Wholesale VoIP Featured Article
Don't Leave VoIP Security to Chance
If you’re in the VoIP business, you’re probably enjoying all the growth the industry is experiencing. The problems that come with that rapid growth? Not so much. The challenges can be wide-ranging, but because clients expect all you promised when you signed them, you’d better be ready to act on a moment’s notice.
That’s the gist of the thought behind a recent blog post by VoIP Innovations (News - Alert) Technical Services Rep Justin Cornish, who knows firsthand about such issues. In his post, Cornish relates the tale of an attack on a client where some 100,000 plus calls were falsely placed to high-cost destinations. The attack is known as International Revenue Sharing Fraud (IRSF), and they’re not as uncommon as you’d like to believe.
“One of the most common questions we see in regards to this sort of occurrence is ‘Why me?’ Cornish wrote. “Unfortunately, it isn’t just you. A rough estimate of about $40 billion per year has been reported in reference to VoIP fraud. As networks steadily become larger and more complex, security of these networks becomes exponentially more complex and sadly, insufficient.”
Cornish goes on to point out that while most assume the hacker is just some lay-about with time on his or her hands, the problem goes deeper than that, and spells out how it works.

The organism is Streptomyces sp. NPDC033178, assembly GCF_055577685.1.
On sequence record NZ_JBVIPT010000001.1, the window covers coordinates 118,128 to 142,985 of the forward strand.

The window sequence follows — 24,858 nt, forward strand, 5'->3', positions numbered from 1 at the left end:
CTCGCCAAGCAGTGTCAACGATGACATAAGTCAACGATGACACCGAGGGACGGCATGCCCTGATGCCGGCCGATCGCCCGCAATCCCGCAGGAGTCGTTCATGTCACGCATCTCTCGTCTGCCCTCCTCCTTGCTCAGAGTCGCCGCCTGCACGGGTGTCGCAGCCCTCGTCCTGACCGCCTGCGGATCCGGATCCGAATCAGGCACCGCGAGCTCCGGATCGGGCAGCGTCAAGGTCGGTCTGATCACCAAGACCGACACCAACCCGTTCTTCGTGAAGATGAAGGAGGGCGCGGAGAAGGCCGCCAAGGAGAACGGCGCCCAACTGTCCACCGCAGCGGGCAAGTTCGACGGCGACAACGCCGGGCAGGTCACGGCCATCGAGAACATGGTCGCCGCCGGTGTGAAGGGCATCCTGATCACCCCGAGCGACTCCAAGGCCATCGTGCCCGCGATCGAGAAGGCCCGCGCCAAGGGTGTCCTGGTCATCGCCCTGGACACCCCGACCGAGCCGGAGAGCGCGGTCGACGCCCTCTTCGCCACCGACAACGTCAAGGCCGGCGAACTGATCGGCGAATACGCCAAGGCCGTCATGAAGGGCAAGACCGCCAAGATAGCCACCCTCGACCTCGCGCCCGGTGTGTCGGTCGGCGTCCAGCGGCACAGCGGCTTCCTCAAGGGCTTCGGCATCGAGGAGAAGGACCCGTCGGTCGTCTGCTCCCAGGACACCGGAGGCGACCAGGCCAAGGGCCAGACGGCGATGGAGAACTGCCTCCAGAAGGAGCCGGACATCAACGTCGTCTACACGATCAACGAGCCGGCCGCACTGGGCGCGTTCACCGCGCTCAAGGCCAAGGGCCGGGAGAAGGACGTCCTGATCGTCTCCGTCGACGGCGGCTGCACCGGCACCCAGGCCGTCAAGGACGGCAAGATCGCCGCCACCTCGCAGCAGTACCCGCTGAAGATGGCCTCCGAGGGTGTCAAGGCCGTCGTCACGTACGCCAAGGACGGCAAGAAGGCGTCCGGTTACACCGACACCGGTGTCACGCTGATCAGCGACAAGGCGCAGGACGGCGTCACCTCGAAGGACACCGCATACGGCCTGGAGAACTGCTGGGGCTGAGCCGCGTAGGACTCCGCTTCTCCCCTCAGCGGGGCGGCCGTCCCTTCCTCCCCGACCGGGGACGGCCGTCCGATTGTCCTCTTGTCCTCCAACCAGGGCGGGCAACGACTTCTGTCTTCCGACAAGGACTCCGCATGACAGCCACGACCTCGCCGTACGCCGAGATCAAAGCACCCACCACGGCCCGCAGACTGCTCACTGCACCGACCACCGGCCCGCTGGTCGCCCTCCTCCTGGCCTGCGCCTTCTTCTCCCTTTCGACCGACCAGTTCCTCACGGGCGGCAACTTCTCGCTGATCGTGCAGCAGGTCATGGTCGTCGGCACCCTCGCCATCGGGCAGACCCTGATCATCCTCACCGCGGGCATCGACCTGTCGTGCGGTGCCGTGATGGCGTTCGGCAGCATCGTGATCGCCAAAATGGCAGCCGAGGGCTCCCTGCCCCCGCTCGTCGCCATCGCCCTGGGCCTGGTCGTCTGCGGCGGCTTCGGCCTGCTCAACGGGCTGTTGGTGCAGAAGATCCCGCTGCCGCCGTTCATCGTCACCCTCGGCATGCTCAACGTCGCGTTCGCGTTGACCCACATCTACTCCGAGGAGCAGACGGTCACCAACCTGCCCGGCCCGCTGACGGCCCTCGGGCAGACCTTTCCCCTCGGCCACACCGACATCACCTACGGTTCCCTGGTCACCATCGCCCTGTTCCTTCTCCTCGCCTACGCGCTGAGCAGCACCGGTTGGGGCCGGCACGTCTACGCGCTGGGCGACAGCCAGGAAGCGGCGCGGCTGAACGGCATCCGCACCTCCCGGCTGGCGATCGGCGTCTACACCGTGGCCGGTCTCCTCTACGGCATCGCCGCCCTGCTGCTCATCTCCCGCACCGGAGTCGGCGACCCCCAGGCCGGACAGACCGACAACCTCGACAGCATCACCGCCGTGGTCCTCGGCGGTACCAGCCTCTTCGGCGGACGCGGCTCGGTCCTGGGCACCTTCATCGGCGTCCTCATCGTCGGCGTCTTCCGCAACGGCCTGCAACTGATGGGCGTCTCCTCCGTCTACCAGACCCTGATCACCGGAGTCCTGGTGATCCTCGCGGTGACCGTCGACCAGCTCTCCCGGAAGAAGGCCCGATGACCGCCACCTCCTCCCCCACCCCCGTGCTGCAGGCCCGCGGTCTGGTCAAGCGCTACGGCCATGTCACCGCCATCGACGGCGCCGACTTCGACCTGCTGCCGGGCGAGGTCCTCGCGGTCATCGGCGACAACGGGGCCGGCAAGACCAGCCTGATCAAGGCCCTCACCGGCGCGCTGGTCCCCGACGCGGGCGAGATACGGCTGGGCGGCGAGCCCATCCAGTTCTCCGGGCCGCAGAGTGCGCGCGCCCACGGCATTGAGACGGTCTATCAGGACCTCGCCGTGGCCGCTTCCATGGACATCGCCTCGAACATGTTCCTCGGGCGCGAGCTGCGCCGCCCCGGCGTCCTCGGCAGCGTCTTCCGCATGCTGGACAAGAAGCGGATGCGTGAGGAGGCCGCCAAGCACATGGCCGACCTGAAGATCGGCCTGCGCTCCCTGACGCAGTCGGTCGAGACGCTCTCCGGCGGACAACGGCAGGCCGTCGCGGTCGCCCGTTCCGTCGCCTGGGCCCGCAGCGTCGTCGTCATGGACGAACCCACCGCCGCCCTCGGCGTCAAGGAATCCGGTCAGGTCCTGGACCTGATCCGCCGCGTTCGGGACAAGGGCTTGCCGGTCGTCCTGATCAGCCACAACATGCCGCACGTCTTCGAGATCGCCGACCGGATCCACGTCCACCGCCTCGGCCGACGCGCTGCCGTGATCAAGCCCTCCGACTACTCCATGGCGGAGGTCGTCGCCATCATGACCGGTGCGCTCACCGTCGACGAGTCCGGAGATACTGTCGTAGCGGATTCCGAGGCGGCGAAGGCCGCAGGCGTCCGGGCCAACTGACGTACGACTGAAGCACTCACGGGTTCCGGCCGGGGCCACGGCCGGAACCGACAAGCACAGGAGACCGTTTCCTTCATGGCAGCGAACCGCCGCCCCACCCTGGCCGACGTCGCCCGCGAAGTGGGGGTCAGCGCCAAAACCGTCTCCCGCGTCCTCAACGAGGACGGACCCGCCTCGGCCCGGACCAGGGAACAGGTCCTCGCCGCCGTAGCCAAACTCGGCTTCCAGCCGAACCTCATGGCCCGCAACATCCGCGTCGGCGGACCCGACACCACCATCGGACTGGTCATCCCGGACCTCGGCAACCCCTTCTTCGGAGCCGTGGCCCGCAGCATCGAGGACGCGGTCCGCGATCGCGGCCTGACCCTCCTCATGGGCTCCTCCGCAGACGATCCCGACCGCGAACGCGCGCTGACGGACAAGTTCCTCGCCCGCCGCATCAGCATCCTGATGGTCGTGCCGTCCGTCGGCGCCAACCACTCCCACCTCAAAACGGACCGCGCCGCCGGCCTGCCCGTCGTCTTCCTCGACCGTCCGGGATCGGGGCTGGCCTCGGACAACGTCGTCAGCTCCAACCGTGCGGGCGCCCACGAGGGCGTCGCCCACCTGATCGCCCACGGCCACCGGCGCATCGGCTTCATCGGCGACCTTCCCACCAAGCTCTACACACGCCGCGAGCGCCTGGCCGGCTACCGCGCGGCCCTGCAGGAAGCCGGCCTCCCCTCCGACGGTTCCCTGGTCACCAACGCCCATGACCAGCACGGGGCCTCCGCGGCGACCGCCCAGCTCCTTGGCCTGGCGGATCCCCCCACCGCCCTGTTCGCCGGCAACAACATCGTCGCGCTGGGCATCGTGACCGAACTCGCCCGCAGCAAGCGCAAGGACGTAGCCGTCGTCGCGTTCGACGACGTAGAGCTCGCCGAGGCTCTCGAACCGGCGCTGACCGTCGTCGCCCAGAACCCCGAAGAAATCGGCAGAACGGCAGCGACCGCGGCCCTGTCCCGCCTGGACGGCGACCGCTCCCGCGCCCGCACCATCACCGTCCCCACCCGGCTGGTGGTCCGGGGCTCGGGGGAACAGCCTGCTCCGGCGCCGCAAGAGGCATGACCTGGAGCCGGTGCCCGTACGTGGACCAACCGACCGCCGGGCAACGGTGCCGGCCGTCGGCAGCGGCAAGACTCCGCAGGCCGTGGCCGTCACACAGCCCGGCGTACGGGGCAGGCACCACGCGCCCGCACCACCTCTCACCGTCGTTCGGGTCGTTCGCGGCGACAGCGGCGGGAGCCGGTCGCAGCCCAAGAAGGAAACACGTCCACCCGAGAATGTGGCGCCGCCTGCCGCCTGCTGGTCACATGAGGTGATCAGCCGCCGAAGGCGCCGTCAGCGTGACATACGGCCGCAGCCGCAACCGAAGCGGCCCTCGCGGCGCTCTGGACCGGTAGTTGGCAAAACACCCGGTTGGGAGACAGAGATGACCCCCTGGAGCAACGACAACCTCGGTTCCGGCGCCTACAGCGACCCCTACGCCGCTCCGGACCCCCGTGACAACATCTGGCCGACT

“The assailant (hacker) strikes a deal with a local carrier in a high cost area such as many international mobile numbers and satellite phones,” Cornish pointed out. “The deal being that if the hacker can successfully increase the traffic to that area (traffic pumping), he or she nets a percentage of the profits. Effectively turning your money, into their money, without breaking a sweat. And, as the calls cross international lines, it becomes all but impossible to track from a legal standpoint, leaving all involved parties to pack up and start scoping the next victim before the previous one is even aware of the issue.”
Chilling indeed, but there are steps you can take to block such thievery.
“As cliché as it may seem, the best approach regarding this sort of VoIP Security occurrences is that of a proactive one,” Cornish said. “Stop the attempt before it starts. With larger networks, it is nearly impossible to protect each and every access point. This is especially difficult for retail providers, wherein clients gain access through a variety of devices. Often the intrusion occurs at the smallest and regularly weakest point.”
There are other steps to take, as Cornish notes in his blog post. But there are always the basic steps worth heeding.
“The basic principles remain, network security and password control,” he wrote. “Ensure that only specifically authorized devices and services can receive or initiate calls. Then control the passwords on those devices as much as possible. Crank up the strength requirements wherever possible and require changes often. As annoying as that may be, when you realize that it may have just saved you a few thousand dollars, it becomes a bit more favorable.”
Edited by Maurice Nagle